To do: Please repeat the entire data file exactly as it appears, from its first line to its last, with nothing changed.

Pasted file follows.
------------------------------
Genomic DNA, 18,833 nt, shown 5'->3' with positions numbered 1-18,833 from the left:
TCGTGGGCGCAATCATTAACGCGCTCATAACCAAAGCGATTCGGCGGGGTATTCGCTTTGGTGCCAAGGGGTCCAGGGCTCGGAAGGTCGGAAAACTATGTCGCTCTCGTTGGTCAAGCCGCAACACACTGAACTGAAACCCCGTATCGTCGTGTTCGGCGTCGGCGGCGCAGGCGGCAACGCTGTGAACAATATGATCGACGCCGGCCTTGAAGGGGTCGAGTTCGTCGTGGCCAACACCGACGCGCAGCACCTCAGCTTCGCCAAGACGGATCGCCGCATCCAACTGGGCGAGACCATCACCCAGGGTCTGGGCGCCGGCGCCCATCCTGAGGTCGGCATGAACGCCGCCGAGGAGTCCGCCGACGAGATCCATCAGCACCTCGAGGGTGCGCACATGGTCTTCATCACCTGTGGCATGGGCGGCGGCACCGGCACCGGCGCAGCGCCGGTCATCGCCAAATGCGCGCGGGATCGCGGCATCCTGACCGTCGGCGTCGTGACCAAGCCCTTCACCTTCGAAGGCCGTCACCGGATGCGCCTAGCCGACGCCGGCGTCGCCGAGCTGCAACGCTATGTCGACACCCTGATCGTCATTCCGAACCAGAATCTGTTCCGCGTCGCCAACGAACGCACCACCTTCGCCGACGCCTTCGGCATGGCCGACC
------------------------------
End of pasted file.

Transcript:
Genomic DNA, 18,833 nt, shown 5'->3' with positions numbered 1-18,833 from the left:
TCGTGGGCGCAATCATTAACGCGCTCATAACCAAAGCGATTCGGCGGGGTATTCGCTTTGGTGCCAAGGGGTCCAGGGCTCGGAAGGTCGGAAAACTATGTCGCTCTCGTTGGTCAAGCCGCAACACACTGAACTGAAACCCCGTATCGTCGTGTTCGGCGTCGGCGGCGCAGGCGGCAACGCTGTGAACAATATGATCGACGCCGGCCTTGAAGGGGTCGAGTTCGTCGTGGCCAACACCGACGCGCAGCACCTCAGCTTCGCCAAGACGGATCGCCGCATCCAACTGGGCGAGACCATCACCCAGGGTCTGGGCGCCGGCGCCCATCCTGAGGTCGGCATGAACGCCGCCGAGGAGTCCGCCGACGAGATCCATCAGCACCTCGAGGGTGCGCACATGGTCTTCATCACCTGTGGCATGGGCGGCGGCACCGGCACCGGCGCAGCGCCGGTCATCGCCAAATGCGCGCGGGATCGCGGCATCCTGACCGTCGGCGTCGTGACCAAGCCCTTCACCTTCGAAGGCCGTCACCGGATGCGCCTAGCCGACGCCGGCGTCGCCGAGCTGCAACGCTATGTCGACACCCTGATCGTCATTCCGAACCAGAATCTGTTCCGCGTCGCCAACGAACGCACCACCTTCGCCGACGCCTTCGGCATGGCCGACC